May 18, 2022


Automotive pure lust

1982 Honda MotoCompo Adds a Little Kick to Your Commute

From the August 1982 issue of Car and Driver.

Is this a joke or what?

You open the back of the Honda City and what do you find? Another transportation device, called the MotoCompo. You almost expect to find yet another transportation device inside this two-wheeler; perhaps you’ve stumbled on a set of Chinese boxes. But then you unlock the plastic top-cover and discover the handlebars neatly folded inside. Within seconds they lock in place and you’ve got yourself a fully operational, 50cc, two-stroke motorbike.

But why?

George LippCar and Driver

Well, the MotoCompo has a serious transportation function. Honest. In Japan, parking slots are often located miles from an individual’s place of work. The MotoCompo, a $332 option, is meant to pass the time between parking and working as quickly as possible. So far it all seems pretty reasonable. Then you realize what it’s going to be like lifting that 92-pound motorcycle out of the back of the City; only sumo wrestlers need apply. And there’s no telling what the people in the office elevator are going to think.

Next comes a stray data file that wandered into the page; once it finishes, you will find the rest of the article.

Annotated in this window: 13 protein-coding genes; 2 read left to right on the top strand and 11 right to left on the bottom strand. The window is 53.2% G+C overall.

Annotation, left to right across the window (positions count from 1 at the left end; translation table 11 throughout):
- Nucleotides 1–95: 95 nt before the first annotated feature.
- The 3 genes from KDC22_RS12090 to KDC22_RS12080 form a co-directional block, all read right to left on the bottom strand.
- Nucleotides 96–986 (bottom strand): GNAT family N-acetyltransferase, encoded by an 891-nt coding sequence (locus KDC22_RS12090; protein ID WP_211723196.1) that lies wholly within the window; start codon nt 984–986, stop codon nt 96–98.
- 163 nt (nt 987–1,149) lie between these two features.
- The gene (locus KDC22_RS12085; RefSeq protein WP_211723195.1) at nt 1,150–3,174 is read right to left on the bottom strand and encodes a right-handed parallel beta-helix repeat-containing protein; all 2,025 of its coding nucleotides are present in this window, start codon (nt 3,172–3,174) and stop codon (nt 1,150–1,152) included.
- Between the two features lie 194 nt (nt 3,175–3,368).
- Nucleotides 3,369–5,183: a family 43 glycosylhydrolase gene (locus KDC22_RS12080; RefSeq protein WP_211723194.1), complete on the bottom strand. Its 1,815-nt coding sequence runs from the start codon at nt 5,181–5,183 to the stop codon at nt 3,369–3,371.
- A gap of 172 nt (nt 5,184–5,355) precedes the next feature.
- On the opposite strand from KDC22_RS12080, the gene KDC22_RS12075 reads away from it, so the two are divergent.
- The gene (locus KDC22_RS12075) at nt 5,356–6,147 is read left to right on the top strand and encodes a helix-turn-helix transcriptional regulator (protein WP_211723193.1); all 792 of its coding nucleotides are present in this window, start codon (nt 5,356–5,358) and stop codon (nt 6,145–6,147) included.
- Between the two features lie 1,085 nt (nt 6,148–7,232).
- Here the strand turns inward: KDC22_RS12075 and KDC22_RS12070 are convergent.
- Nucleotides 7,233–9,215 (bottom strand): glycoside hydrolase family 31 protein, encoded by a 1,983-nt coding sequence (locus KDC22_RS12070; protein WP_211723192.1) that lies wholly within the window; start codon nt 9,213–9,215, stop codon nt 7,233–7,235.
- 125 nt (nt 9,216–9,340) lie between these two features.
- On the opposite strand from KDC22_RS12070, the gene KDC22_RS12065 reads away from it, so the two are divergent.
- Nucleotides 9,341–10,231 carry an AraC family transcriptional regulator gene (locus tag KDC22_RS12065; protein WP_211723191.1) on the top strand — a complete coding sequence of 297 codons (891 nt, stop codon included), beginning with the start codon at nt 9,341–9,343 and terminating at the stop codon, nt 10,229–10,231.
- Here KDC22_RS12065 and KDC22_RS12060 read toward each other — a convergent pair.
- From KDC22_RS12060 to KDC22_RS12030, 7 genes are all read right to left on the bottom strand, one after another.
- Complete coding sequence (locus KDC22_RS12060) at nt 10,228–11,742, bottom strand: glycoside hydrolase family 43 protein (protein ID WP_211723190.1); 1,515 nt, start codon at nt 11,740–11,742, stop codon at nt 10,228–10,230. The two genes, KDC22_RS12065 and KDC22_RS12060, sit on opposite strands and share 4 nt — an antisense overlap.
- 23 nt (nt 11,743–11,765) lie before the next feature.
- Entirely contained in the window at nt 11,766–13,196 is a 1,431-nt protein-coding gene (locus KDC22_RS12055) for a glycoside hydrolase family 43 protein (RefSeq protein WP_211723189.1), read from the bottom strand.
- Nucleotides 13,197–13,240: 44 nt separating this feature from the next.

George LippCar and Driver

As a plain old motorcycle, though, the MotoCompo is nice enough. It has a centrifugal clutch, so once you’ve kick-started it into life, you can just gas it and go. Better wear a helmet, though. Quick steering, tiny wheels, and a tall center of gravity, and foolhardiness, tend to make mini-bikes the first step toward a lifetime of skinned knees and bruised egos.

The MotoCompo is more than a conspiracy by the Band-Aid lobby, however. Japanese motorcycle manufacturers are convinced that mopeds and such have a future in America despite the bust of the last moped boom in 1978. You’ll be seeing a lot more little motorcycles in the near future. The philosophy behind the City: to get people interested in the big ones, first you have to make the little ones more fun and more affordable.



1982 Honda MotoCompo

Mid-engine, rear-wheel-drive, 1-passenger motorcycle



single-cylinder, aluminum block and head, 1×1-bbl carburetor

3 in3, 49 cm3

2.5 hp @ 5000 rpm

1-speed automatic

Wheelbase: 32.7 in
Length: 46.6 in
Width: 21.1 in
Height: 35.8 in
Curb weight: 92 lb

Top speed: 25 mph

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